May The 4th Be With You - Copywriting Lessons From A Galaxy Far, Far Away

‘May the Fourth’ – Get it? It’s a pun…

A long time ago, in a galazy far, far away… Or in 1977 in the USA, depending on who you believe, a bearded film-maker managed to produce a cinematic classic. Now, 38 years, one brilliant sequel, one decent attempt and three decidedly ropey follow-ups later (with another on the cards very soon), geeks across the galaxy spend May 4th celebrating Star Wars.

But is there something you can learn from the film? You won’t learn that a Parsec is a measurement of time, not distance, but you might just learn a few Jedi copywriting tricks.

Keep Your Story Simple

He’s Just a Poor Boy, From a Poor Family…

Star Wars is a hugely complex story about galactic politics, mystic psychic powers, technology beyond our ken and strange alien creatures. Or it’s a simple story about a band of heroes – the rogue, the wise man, the naive farmhand and the princess, who unite to fight a seemingly all-powerful evil.

To be effective, even the most complex narrative must be able to be reduced to something understandable. And that’s doubly true for copywriting. No matter how complex the product or service, you need to simplify it. Make the prospect the hero, the problem the evil and the product the solution.

Oh – and make sure your hero knows what to do. Whether that’s buying the product or shooting a proton torpedo into a ridiculous catastrophic explosion-generating hole.

Judge [Copy] Not By Its Size

Yoda is about 3 foot tall or something. And he throws X-Wings about like they’re scale models cleverly composited into the scene using digital trickery. And that’s all thanks to LucasArts’ SFX department The Force.

Your copy can be short too. But that doesn’t mean that it isn’t powerful. Just make sure that you’ve honed your Jedi copywriting skills and ensure that it packs a punch. Short, punchy copy is memorable – just like Master Yoda. Long, rambling copy is unpleasant and a waste of everyone’s time – just like Attack of the Clones.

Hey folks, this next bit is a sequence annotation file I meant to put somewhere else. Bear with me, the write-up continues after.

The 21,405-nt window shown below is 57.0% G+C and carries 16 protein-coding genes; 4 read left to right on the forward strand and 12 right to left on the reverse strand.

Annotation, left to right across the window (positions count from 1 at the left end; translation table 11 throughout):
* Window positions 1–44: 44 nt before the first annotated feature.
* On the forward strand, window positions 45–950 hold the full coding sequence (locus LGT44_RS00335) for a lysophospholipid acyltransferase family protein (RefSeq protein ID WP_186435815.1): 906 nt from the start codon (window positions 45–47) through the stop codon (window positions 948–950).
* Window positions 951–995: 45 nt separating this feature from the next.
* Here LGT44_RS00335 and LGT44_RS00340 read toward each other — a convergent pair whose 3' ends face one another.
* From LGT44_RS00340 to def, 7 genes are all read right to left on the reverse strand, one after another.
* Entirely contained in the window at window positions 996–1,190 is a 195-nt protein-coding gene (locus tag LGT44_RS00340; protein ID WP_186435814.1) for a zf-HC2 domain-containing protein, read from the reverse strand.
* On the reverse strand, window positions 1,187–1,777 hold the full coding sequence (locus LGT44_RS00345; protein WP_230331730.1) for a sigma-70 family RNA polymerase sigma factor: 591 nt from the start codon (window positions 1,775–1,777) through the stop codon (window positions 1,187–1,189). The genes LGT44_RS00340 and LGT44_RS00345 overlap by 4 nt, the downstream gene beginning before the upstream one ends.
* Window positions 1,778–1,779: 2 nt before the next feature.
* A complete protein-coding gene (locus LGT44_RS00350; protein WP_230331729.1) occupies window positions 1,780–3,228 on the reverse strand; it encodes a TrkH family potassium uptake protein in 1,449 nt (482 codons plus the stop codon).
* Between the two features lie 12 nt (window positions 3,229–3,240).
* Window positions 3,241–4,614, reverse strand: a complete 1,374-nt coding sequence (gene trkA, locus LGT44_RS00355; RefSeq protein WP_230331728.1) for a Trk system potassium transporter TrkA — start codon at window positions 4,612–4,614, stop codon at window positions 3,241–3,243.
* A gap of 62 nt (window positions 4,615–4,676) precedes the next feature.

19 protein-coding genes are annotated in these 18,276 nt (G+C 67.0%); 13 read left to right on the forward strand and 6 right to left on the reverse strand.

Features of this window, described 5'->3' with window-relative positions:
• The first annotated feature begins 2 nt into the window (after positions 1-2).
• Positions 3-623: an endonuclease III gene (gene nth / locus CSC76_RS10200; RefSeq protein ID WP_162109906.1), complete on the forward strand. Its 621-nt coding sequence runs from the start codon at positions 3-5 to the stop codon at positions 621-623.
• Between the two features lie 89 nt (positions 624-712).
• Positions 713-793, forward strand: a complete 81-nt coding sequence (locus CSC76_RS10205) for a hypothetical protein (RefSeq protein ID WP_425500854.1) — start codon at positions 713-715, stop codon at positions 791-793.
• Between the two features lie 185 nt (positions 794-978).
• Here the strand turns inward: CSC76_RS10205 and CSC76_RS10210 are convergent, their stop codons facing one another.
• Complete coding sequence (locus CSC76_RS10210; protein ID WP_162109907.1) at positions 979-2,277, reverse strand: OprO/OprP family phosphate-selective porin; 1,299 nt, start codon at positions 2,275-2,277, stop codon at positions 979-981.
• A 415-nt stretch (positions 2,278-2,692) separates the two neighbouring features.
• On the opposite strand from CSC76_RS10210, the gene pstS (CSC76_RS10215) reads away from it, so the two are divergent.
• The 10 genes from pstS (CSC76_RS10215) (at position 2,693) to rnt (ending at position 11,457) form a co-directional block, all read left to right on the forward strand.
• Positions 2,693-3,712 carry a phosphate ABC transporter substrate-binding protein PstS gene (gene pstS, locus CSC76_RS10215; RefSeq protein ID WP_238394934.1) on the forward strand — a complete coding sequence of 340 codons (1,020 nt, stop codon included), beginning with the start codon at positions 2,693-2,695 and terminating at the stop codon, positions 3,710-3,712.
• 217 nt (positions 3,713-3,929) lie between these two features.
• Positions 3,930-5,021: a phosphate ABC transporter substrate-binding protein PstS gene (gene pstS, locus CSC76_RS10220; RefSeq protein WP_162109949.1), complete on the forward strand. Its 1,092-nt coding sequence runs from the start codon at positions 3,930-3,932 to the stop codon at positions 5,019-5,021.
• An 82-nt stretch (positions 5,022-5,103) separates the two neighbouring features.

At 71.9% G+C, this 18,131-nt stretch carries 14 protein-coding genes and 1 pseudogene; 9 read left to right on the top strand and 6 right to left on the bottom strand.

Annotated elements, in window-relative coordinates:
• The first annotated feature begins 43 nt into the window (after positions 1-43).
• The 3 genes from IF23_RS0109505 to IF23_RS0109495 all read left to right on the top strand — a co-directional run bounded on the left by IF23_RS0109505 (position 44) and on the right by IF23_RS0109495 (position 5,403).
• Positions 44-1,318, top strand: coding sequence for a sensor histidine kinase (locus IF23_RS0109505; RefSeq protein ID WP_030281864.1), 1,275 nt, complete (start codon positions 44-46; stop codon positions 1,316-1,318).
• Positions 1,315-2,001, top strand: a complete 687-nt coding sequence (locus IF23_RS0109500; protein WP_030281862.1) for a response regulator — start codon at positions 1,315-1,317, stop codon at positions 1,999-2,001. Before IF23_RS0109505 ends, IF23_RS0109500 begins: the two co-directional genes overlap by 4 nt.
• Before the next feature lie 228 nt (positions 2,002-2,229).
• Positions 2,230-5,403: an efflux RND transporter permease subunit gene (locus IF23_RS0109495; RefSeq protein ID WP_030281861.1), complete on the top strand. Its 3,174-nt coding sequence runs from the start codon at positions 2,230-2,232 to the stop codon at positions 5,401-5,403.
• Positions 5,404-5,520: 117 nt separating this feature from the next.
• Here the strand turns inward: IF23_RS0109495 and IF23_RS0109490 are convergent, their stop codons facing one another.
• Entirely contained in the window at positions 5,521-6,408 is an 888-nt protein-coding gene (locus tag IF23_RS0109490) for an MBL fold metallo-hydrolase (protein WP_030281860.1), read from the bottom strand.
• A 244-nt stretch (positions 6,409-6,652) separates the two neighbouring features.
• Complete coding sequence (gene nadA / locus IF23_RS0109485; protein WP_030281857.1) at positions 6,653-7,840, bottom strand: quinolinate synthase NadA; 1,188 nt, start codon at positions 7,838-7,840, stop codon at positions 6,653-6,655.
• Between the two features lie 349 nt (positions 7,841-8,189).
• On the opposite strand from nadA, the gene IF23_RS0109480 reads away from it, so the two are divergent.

Learn From Your Mistakes…

Jar Jar Binks makes the Ewoks look like… fucking Shaft!

Tim Bisley, Spaced

If you’ve upset people with a shower of Ewoks in 1983, don’t try and introduce even more irritating merchandise-driven characters 16 years later.

And if a style, tone or technique has upset a client, don’t try wheeling it out with CGI bells attached to it. Because it’s going to irritate them. Learn from your mistakes, don’t repeat them in 3D…

… And Don’t Change What Works

Maybe you’re not the best writer ever, but you’ve stumbled across a really memorable narrative. Like a scoundrel who starts the film shooting people through the brain, and ends it being all heroic and getting medals from the Princess.

Whatever you do, don’t go back and change it. Sometimes magic and inspiration will hit you, and you’ll produce something of stunning quality on the very first try. If you’ve got that ‘nailed it’ feeling in your gut, show it to people and get a second opinion. Don’t go second guessing and ruining things by letting Greedo get a shot off. Have some courage and confidence in your own hard work.

And remember Luke, the force will be with you. Always.


4 Comments comments for "May The 4th Be With You – Copywriting Lessons From A Galaxy Far, Far Away"

  1. Rezbi at 6:13 am

    Copywriting takes work. That’s something most new writers don’t seem to understand.

    In order to make copy easier to read, more work needs to be put into it. Another thing most new copywriters fail to understand.

  2. Ralph Ferrett at 7:29 am

    I impressed mate didn’t think you would manage to get this long without blogging so good work.

    But really did you have to ruin my morning by reminding me of George Lucas ruining Han? Did you think about that? 😉

  3. Nick Cobb at 9:04 pm

    Cracking Star Wars/copywriting analogy! I did it myself on my blog a while back but it wasn’t anywhere near as comprehensive as this. If you haven’t seen the Family Guy “Star Wars” episodes, watch them. They’re fantastic!

    Peter Griffin: “This is a story of love and loss, fathers and sons, and the foresight to retain international merchandising rights. This is the story of Star Wars. Let’s begin with part four.”

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